Most of my suggestions will grow in USDA Zone 5b gardens because most of them are currently growing in my garden today. Your mileage may vary depending on the zone you are in and the conditions you garden in.
Here’s my list.
Viburnum carlesii (Korean Spice Viburnum)
The foliage is a bit more maroon than bright clown red but it’s a good tradeoff for burning bush because it also has fragrant blooms in the spring that start off as pink buds and then open to white flowers. In addition to the beautiful fall foliage, there are black berries for the birds. Plus it doesn’t get quite as big as a burning bush. (Oops, did I just suggest that burning bush leaves are “clown red”?)
Fothergilla gardenii (Dwarf Fothergilla)
This is one of the most carefree shrubs in my garden, growing to a height of around three feet with no pruning. Plus, it has white bottlebrush shaped blooms in the spring. It does prefer a more acidic soil, but I’m still having good luck with it in my mostly alkaline Indiana garden soil.
Syringa ‘Miss Kim’ (Manchurian Lilac)
Many gardeners wouldn’t think of a lilac as a good substitute for burning bush, because the common lilac doesn’t really have fall foliage color. It just sort of fades away as the powdery mildewed leaves drop to the ground. But ‘Miss Kim’ has beautiful maroon fall foliage and it goes without saying that it also blooms in the spring.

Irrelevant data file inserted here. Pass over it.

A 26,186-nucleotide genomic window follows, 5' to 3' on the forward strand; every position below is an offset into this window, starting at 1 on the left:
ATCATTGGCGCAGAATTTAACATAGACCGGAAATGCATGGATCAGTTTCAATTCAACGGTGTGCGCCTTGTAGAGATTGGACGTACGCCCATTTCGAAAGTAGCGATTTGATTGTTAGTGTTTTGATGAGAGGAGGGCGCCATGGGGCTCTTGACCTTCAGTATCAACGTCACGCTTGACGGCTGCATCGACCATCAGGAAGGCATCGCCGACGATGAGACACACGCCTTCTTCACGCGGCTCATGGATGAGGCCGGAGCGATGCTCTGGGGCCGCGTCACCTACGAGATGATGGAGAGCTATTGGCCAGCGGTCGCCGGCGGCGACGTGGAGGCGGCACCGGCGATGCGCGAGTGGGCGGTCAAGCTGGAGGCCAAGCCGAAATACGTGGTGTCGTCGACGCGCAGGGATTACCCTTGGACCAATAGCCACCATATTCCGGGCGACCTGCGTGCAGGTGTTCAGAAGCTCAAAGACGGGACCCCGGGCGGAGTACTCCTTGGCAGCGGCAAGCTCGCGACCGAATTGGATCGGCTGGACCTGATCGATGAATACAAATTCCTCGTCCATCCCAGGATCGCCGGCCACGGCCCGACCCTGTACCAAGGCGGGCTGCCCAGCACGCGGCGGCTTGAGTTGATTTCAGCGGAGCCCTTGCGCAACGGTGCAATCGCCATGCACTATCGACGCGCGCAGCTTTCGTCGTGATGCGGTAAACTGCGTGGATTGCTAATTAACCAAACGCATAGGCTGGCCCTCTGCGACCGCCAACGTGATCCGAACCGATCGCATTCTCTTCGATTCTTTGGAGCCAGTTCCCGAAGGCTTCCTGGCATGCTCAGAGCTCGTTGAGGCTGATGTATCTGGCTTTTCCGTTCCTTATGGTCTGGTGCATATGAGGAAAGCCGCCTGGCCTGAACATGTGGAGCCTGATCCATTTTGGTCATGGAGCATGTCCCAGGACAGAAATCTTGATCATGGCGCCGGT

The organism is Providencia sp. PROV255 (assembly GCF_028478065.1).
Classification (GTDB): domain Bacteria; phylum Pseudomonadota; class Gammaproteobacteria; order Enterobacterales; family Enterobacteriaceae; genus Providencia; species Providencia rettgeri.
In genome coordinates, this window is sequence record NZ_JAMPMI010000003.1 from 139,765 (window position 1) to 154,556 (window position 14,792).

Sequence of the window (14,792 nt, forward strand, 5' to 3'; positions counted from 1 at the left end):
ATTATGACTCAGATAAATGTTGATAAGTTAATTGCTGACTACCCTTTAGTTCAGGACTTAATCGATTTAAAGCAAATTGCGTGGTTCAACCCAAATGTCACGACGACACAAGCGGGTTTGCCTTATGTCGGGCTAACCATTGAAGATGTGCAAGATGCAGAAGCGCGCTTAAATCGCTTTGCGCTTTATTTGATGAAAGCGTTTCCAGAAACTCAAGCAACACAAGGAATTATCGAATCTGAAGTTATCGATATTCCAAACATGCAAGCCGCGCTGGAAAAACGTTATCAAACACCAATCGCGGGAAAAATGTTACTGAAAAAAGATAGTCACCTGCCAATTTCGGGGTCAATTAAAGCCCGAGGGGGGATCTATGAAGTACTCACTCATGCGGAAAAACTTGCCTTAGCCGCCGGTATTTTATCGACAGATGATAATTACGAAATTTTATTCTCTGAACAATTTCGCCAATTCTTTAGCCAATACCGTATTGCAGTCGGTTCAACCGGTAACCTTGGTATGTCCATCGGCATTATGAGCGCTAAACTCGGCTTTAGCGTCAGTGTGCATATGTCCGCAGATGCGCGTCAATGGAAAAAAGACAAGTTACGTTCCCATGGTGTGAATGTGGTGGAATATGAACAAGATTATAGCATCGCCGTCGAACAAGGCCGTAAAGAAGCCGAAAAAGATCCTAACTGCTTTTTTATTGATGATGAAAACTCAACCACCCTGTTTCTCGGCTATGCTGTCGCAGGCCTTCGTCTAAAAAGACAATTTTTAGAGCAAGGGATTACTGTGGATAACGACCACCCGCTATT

Itea virginica ‘Henry’s Garnet’ (Virginia Sweetspire)
It seems almost redundant to mention that this shrub, like those I’ve already listed, has white blooms in late spring. Plus it really doesn’t get that big and won’t need much, if any, pruning.
Another alternative for red fall foliage is Vaccinium corymbosum, highbush blueberries, suggested by Dwayne in a comment. I would love to grow blueberries but they need acidic soil, much more acidic than is found in my garden. But wouldn’t it be nice to have red fall foliage and blueberries to eat right in your own garden?
All of the above, except for the blueberries, are growing in my burning bush free garden and so my recommendations are first hand. Many thanks to the Hoosier Gardener who also suggested both Virginia Sweetspire and Fothergilla in her comment the other day.
As to the invasiveness of burning bush, several readers commented that it is not invasive where they are. That may be true, but it is considered invasive in Indiana and several other states. Please check before you plant and consider one of these alternatives!
By the way, the links on the botanical names will take you to the website of the Missouri Botanical Garden’s Kemper Center for Home Gardening, an excellent online resource with information on plants for the home landscape if you live in the midwestern part of the United States, and even if you don’t.
And, this, I believe is my final post on burning bush (maybe).